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dc.contributor.authorNg, Thomas Wai Hung
dc.date.accessioned2014-03-04T01:11:17Z
dc.date.available2014-03-04T01:11:17Z
dc.date.issued2006-08
dc.identifier.otherng_thomas_w_200608_phd
dc.identifier.urihttp://purl.galileo.usg.edu/uga_etd/ng_thomas_w_200608_phd
dc.identifier.urihttp://hdl.handle.net/10724/23480
dc.description.abstractThis dissertation provides a re-conceptualization of the construct of psychological empowerment. This effort is motivated by the observation that the definition proposed by Thomas and Velthouse (1990), which is frequently used in the organizational behavior literature, has some conceptual shortcomings. Based on the research on the behavioral approach/inhibition theory of power, psychological empowerment is conceptualized as a psychological state in which individuals are aware that they have the freedom to take the responsibility for and to have influence over the ideas, decisions, actions, and standards of quality in undertaking their areas of job duties. Further, a measurement scale was developed for this new construct with data from two organizations. This measurement scale demonstrated acceptable psychometric properties. A theoretical model of psychological empowerment was also tested. Implications for theory development and practices are discussed.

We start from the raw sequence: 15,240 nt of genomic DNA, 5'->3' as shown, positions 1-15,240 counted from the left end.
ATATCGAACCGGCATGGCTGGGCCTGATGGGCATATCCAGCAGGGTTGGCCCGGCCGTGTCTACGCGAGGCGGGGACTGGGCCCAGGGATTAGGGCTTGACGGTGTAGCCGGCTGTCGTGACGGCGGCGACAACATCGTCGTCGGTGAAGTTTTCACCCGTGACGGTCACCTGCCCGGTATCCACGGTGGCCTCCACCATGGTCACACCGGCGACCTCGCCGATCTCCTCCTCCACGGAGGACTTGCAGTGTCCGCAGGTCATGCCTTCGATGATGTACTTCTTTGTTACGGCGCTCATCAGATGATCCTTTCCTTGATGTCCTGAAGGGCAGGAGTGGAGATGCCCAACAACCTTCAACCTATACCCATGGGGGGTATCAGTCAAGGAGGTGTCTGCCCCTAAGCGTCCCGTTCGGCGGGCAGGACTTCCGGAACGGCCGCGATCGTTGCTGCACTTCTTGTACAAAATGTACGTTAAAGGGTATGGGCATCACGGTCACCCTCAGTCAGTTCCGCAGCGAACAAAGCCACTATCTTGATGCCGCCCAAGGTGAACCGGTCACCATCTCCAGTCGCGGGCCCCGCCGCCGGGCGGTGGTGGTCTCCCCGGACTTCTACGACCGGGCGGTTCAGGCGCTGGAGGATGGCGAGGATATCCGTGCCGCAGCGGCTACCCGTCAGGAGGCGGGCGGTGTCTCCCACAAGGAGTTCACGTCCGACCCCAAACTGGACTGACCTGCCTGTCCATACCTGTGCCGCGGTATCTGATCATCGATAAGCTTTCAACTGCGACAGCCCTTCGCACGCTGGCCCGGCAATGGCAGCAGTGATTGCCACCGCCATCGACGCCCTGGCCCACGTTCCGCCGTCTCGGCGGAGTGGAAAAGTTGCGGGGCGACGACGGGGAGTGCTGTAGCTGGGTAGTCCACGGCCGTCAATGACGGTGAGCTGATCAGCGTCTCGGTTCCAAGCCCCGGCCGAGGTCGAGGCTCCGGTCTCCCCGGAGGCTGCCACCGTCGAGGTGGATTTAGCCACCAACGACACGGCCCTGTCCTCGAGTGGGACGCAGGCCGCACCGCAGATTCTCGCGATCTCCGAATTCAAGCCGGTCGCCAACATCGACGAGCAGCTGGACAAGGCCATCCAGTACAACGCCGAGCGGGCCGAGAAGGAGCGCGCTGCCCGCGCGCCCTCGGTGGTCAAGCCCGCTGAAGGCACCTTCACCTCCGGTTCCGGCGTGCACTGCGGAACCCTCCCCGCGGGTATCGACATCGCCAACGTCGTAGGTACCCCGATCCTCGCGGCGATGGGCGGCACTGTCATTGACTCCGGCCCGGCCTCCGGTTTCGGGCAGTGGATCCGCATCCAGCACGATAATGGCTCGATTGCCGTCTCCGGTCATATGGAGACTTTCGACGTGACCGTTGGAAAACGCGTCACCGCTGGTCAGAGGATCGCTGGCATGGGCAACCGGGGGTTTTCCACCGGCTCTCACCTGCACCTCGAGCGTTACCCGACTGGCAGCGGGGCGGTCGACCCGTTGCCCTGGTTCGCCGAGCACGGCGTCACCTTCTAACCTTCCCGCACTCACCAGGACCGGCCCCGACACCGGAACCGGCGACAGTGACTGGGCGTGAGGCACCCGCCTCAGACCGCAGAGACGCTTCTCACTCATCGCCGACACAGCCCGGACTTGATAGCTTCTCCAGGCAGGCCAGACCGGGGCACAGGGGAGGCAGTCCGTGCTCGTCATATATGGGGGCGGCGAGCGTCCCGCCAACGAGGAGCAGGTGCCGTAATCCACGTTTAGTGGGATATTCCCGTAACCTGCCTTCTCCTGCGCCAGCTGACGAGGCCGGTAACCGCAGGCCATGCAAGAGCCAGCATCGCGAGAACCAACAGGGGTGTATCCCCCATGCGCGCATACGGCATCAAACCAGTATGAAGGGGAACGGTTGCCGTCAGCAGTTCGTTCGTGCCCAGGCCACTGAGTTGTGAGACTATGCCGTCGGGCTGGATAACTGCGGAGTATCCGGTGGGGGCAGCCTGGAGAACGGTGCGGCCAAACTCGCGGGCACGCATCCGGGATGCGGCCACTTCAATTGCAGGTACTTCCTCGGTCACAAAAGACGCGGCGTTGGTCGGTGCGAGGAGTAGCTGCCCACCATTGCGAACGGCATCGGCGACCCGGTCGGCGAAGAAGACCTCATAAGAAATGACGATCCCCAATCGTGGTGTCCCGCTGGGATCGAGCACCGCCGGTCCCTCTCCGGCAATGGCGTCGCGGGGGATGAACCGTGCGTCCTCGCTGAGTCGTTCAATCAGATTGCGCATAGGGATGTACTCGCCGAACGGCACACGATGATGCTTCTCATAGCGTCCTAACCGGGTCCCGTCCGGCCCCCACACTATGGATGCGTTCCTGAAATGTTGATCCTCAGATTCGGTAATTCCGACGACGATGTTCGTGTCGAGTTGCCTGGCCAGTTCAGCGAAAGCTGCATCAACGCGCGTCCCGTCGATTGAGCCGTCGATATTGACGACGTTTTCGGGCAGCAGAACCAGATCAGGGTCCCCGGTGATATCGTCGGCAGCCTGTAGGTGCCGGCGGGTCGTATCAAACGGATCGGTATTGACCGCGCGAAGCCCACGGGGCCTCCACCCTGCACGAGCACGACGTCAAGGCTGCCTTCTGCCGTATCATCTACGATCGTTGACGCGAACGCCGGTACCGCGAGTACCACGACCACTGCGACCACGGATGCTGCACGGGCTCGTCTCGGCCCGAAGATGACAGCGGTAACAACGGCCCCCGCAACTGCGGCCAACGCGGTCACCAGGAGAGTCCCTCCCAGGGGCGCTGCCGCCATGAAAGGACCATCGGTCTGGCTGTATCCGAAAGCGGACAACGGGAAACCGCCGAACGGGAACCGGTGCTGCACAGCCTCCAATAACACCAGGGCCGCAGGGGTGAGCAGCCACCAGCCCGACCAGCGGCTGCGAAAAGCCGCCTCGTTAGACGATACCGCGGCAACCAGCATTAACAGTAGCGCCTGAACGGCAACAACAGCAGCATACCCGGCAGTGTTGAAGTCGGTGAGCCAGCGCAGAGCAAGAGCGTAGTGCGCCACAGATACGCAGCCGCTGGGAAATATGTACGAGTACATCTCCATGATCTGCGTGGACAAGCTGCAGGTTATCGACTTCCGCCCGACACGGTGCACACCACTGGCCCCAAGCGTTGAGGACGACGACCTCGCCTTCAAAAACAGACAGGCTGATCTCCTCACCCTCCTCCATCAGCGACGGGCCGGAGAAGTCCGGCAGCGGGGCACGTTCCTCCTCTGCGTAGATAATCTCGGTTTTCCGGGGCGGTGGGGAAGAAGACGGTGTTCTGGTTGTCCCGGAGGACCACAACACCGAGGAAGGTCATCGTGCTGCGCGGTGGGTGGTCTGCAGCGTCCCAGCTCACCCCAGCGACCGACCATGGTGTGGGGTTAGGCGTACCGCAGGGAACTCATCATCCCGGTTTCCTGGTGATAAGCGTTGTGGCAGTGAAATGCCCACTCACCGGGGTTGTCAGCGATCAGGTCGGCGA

dc.languageeng
dc.publisheruga
dc.rightspublic
dc.subjectPsychological empowerment
dc.subjectconceptualization
dc.subjectscale development
dc.titleRe-conceptualization of psychological empowerment
dc.typeDissertation
dc.description.degreePhD
dc.description.departmentManagement
dc.description.majorBusiness Administration
dc.description.advisorRobert J. Vandenberg
dc.description.committeeRobert J. Vandenberg
dc.description.committeeCharles E. Lance
dc.description.committeeDaniel C. Feldman
dc.description.committeeLillian T. Eby


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